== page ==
Bit of a niche one today, but my hope is that at least one person will be able to avoid some of the hurdles I had to tackle and the rest will at least get an interesting insight into the process behind responsibly disclosing vulnerabilities in the Linux kernel.
For context, I recently started my new position as a Sr. Security Researcher and during some of my research I discovered a fairly serious looking vulnerability in a part of the Linux kernel - pretty exciting right?! After
double triple quadruple checking what I thought I found was, in fact, what I thought I found (and a couple of fist pumps later) - I asked my boss: what do now???
And that brings you all up to speed, as the post below is the culmination of my various Googlings, sifting through docs, advice from community members and maintainers and array of gotchas encountered all in the pursuit of answering the question: what do now?!
- Some More (Important) Context
- Initial Preparation
- The Disclosure Process
- Wrapping Up
Some More (Important) Context
Before we dive into the process proper, it's worth highlighting some important context and disclaimers around the nature of this post:
- First and foremost, this is advice based on my personal experience and that of the community members I interacted with. One thing worth knowing is that the open-source community is not a hive mind, so opinions will differ!
- On the topic of personal experience, this is written from the perspective of a zoomer who was born in 1997 and who's prior experience with email was limited to using Gmail for Steam 2FA
- Finally, there are different routes for reporting/disclosing based on the nature of the bug. In this case I'm specifically referring to unpatched vulnerabilities within the Linux kernel; where in this instance by vulnerability, I am referring to a "sensitive bug" that could lead to privilege escalations, facilitate PE (KASLR/canary leaks), remote DoS etc.
- That being said, I hope the majority of the content of this post has some objective value (otherwise RIP my Saturday morning spent on this)
Okay, now that we've laid the groundwork and set some context - let's get stuck into how we're gonna go about disclosing this crazy kernel vuln we've just found! Well, after we make sure we're ready to disclose this crazy kernel vuln ... it is a crazy kernel vuln right?
The more information and understanding you go into the disclosure process with and are able to share, the easier the job is for everyone involved.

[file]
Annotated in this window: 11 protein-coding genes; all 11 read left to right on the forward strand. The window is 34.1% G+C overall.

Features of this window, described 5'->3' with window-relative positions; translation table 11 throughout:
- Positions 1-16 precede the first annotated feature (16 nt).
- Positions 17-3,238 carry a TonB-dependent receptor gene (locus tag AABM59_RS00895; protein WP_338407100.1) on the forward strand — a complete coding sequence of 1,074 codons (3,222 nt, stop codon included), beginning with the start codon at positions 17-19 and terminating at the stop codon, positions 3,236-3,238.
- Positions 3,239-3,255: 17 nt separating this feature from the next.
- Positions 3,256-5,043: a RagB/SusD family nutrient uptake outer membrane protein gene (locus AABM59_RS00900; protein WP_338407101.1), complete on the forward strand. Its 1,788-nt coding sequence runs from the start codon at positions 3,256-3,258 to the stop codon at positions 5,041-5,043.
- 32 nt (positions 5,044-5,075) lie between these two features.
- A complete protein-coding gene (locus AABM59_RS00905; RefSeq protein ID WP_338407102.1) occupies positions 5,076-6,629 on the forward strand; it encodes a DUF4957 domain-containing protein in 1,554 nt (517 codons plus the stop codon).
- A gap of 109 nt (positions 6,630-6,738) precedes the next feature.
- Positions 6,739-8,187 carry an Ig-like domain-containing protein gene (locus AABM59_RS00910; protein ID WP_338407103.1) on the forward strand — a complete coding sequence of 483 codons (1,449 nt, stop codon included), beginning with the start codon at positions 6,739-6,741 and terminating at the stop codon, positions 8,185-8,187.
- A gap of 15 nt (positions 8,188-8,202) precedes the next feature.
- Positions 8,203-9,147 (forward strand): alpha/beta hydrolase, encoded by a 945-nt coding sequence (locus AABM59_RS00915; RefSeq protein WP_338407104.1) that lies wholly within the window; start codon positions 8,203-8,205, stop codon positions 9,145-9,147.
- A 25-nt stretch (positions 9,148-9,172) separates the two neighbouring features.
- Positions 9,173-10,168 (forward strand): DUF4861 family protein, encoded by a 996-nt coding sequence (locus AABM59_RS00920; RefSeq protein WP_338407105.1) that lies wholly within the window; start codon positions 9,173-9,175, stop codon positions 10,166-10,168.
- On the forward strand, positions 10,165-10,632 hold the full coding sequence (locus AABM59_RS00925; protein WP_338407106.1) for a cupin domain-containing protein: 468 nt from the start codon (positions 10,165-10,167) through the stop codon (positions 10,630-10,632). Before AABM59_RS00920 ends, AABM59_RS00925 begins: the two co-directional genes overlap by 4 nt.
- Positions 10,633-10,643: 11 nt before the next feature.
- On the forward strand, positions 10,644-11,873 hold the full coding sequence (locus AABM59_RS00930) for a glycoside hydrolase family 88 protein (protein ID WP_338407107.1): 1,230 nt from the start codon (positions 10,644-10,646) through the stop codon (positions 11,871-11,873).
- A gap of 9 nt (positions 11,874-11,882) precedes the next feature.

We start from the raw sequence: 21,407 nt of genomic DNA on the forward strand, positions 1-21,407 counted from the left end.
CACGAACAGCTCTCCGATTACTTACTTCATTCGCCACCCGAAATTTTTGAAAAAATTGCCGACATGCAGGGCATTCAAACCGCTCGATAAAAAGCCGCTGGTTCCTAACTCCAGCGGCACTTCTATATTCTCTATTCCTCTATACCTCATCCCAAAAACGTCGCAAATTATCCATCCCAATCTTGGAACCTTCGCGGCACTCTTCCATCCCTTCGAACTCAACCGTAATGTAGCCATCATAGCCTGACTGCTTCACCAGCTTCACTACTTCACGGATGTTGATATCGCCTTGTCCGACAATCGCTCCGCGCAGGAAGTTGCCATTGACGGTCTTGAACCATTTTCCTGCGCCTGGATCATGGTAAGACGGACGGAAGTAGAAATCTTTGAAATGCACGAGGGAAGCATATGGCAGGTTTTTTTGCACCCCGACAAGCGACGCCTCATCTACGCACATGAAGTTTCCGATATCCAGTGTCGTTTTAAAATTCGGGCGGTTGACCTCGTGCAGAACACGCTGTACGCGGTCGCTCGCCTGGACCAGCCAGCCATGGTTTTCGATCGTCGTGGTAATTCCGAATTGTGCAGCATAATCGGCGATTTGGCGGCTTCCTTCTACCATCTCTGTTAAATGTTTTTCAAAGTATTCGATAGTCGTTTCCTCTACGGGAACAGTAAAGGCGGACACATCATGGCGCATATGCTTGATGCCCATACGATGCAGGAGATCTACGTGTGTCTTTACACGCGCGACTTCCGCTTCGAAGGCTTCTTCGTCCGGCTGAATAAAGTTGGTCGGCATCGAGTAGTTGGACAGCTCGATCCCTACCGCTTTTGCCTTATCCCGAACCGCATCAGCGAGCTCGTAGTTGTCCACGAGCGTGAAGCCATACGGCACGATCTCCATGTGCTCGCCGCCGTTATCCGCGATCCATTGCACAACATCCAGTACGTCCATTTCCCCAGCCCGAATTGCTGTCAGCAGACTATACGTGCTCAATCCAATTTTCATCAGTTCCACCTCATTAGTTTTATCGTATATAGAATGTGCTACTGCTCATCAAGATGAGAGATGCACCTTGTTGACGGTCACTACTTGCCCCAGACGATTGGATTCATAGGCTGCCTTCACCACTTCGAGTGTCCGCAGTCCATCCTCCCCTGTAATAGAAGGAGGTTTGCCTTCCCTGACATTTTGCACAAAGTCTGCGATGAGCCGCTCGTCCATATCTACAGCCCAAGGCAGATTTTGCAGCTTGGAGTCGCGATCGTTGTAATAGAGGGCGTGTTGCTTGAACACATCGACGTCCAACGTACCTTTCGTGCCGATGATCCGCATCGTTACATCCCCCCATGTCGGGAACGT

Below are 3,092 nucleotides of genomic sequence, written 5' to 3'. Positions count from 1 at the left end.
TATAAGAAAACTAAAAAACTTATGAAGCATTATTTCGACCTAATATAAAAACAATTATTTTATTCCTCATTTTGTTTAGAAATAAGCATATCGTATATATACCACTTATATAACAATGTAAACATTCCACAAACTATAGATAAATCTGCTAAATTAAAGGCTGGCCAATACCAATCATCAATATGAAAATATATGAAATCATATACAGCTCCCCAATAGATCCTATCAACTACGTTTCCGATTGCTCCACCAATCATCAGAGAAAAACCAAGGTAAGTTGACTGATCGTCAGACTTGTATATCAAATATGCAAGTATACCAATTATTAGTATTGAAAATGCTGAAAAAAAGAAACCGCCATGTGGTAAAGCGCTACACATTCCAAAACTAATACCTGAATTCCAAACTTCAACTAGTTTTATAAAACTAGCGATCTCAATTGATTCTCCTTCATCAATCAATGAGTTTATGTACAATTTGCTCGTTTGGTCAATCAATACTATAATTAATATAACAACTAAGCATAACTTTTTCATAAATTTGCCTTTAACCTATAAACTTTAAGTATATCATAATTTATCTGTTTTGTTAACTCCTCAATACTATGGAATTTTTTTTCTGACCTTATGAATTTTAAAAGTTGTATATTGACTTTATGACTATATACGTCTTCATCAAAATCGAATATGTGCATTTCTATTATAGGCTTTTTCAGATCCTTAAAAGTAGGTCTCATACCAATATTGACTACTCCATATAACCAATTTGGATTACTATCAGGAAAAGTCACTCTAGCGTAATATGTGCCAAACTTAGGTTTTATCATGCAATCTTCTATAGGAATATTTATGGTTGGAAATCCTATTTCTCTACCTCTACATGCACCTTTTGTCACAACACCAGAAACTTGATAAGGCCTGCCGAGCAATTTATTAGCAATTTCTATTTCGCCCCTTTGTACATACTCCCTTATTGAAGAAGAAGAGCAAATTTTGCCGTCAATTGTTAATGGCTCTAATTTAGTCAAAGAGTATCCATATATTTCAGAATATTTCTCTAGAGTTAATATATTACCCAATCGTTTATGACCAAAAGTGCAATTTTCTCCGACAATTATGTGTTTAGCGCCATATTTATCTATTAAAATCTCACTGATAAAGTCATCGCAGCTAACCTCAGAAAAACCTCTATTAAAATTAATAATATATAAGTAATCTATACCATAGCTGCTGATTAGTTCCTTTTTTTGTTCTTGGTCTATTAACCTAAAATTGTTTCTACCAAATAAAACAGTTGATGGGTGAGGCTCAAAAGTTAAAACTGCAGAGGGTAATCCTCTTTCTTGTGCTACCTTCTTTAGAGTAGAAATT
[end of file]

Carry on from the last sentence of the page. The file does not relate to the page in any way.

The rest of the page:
Understandably, you don't want to spend years sat on an 0day to the point you're able to rewrite the whole subsystem blindfolded, but consider the following:
- What is the impact of the vulnerability? Does it lead to privilege escalation? Is it remotely reachable? Is it trivial or difficult to exploit?
- What kernel versions are affected? What commit was the vulnerability introduced in?
- What part of the kernel is affected? Is it in the core kernel, a networking module?
- Is this vulnerability reachable in most configurations, or only in specific environments/use cases? What distributions are affected?
- How would you fix the vulnerability? Are there existing mitigations?
- If you find yourself in this position and doubting yourself, it's okay, me too :) In fact it wasn't until my CVE was assigned that I thought "Huh, it is legit after all"; best solution is harness this doubt into thorough testing, research and notes to prove yourself right (or wrong about being wrong?)
The Disclosure Process
It's time. We've put in the work, verified our findings and got a solid understanding of the vulnerability... so, uh, who do we tell? Good question!
coordinated vulnerability disclosure, or "CVD" (formerly known as responsible disclosure) is a vulnerability disclosure model in which a vulnerability or an issue is disclosed to the public only after the responsible parties have been allowed sufficient time to patch or remedy the vulnerability or issue. — Wikipedia
CVD for the Linux kernel is handled, in typical Linux fashion, over mailing lists. There's a few different mailing lists out there, but in particular we're interested in the following:
- firstname.lastname@example.org: private list for Linux kernel security team, who will help verify the bug & facilitate a fix as part of the initial embargoed disclosure
- email@example.com: private list of security contacts for various Linux distributions, used as a channel to notify distributions of "non-public medium or high severity security issues" as part of the initial embargoed disclosure
- firstname.lastname@example.org: public list which anyone can subscribe to, for "public discussion of security flaws, concepts, and practices in the Open Source community" and used for public disclosure of security vulns
- It's worth noting when Googling terms such as "linux vulnerability disclosure" the top kernel doc result is actually for v4.10 and contains less information than the latest versions; can be fixed by adjusting the URL or going here
0x00 An Overview
Before diving into the specifics, below is a quick summary of what the disclosure process will typically look like:
- Notify email@example.com, firstname.lastname@example.org and relevant maintainers of the vulnerability; establishing details, embargo period, CVE request and possible fix